, Alan Turing
Alan Turing
Alan Mathison Turing, OBE, FRS , was an English mathematician, logician, cryptanalyst, and computer scientist. He was highly influential in the development of computer science, providing a formalisation of the concepts of "algorithm" and "computation" with the Turing machine, which played a...
, von Neumann, Kurt Godel
Kurt Gödel
Kurt Friedrich Gödel was an Austrian logician, mathematician and philosopher. Later in his life he emigrated to the United States to escape the effects of World War II. One of the most significant logicians of all time, Gödel made an immense impact upon scientific and philosophical thinking in the...
, Joseph-Louis Lagrange, Georg Cantor
Georg Cantor
Georg Ferdinand Ludwig Philipp Cantor was a German mathematician, best known as the inventor of set theory, which has become a fundamental theory in mathematics. Cantor established the importance of one-to-one correspondence between the members of two sets, defined infinite and well-ordered sets,...
, William Rowan Hamilton
William Rowan Hamilton
Sir William Rowan Hamilton was an Irish physicist, astronomer, and mathematician, who made important contributions to classical mechanics, optics, and algebra. His studies of mechanical and optical systems led him to discover new mathematical concepts and techniques...
, Carl Jacobi, Évariste Galois
Évariste Galois
Évariste Galois was a French mathematician born in Bourg-la-Reine. While still in his teens, he was able to determine a necessary and sufficient condition for a polynomial to be solvable by radicals, thereby solving a long-standing problem...
, Nikolay Lobachevsky, Rene Descartes
René Descartes
René Descartes ; was a French philosopher and writer who spent most of his adult life in the Dutch Republic. He has been dubbed the 'Father of Modern Philosophy', and much subsequent Western philosophy is a response to his writings, which are studied closely to this day...
, Joseph Fourier
Joseph Fourier
Jean Baptiste Joseph Fourier was a French mathematician and physicist best known for initiating the investigation of Fourier series and their applications to problems of heat transfer and vibrations. The Fourier transform and Fourier's Law are also named in his honour...
, Pierre-Simon Laplace
Pierre-Simon Laplace
Pierre-Simon, marquis de Laplace was a French mathematician and astronomer whose work was pivotal to the development of mathematical astronomy and statistics. He summarized and extended the work of his predecessors in his five volume Mécanique Céleste...
, Robert Lee Moore
Robert Lee Moore
Robert Lee Moore was an American mathematician, known for his work in general topology and the Moore method of teaching university mathematics.-Life:...
, Alonzo Church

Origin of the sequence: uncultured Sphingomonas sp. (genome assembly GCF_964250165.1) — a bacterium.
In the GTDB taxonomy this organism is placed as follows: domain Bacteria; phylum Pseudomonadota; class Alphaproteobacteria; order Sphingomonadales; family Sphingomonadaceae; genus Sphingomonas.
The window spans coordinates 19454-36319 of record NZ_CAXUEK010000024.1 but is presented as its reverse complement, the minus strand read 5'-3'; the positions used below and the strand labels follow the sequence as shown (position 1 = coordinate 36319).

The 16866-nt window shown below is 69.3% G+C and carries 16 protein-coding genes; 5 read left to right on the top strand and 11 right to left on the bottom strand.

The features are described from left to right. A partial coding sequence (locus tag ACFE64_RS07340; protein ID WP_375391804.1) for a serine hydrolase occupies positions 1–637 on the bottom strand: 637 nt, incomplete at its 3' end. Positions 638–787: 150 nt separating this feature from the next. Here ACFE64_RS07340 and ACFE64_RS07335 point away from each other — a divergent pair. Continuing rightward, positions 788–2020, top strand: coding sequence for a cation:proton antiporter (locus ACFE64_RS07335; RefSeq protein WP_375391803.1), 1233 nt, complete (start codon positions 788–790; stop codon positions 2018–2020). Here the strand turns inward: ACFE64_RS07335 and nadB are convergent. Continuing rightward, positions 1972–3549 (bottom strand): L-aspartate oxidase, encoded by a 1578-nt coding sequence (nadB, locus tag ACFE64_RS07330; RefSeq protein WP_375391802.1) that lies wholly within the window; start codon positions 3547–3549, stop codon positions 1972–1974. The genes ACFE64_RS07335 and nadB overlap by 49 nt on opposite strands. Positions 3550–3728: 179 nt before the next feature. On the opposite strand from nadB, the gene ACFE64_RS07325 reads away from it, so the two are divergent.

Alonzo Church
Alonzo Church was an American mathematician and logician who made major contributions to mathematical logic and the foundations of theoretical computer science. He is best known for the lambda calculus, Church–Turing thesis, Frege–Church ontology, and the Church–Rosser theorem.-Life:Alonzo Church...
, Nikolay Bogolyubov
Nikolay Bogolyubov
Nikolay Nikolaevich Bogolyubov was a Russian and Ukrainian Soviet mathematician and theoretical physicist known for a significant contribution to quantum field theory, classical and quantum statistical mechanics, and to the theory of dynamical systems; a recipient of the Dirac Prize...
and Pierre de Fermat
Pierre de Fermat
Pierre de Fermat was a French lawyer at the Parlement of Toulouse, France, and an amateur mathematician who is given credit for early developments that led to infinitesimal calculus, including his adequality...
.
- List of amateur mathematicians
- List of female mathematicians
- List of mathematicians
- Mathematical jokeMathematical jokeA mathematical joke is a form of humor which relies on aspects of mathematics or a stereotype of mathematicians to derive humor. The humor may come from a pun, or from a double meaning of a mathematical term. It may also come from a lay person's misunderstanding of a mathematical concept...
- Men of mathematicsMen of MathematicsMen of Mathematics is a book on the history of mathematics written in 1937 by the mathematician E.T. Bell. After a brief chapter on three ancient mathematicians, the remainder of the book is devoted to the lives of about forty mathematicians who worked in the seventeenth, eighteenth and nineteenth...
(book) - A Mathematician's ApologyA Mathematician's ApologyA Mathematician's Apology is a 1940 essay by British mathematician G. H. Hardy. It concerns the aesthetics of mathematics with some personal content, and gives the layman an insight into the mind of a working mathematician.-Summary:...
External links
- Occupational Outlook: Mathematicians. Information on the occupation of mathematician from the US Department of Labor.
- Sloan Career Cornerstone Center: Careers in Mathematics. Although US-centric, a useful resource for anyone interested in a career as a mathematician. Learn what mathematicians do on a daily basis, where they work, how much they earn, and more.
- The MacTutor History of Mathematics archive. A comprehensive list of detailed biographies.
- The Mathematics Genealogy Project. Allows to follow the succession of thesis advisors for most mathematicians, living or dead.
- Middle School Mathematician Project Short biographies of select mathematicians assembled by middle school students.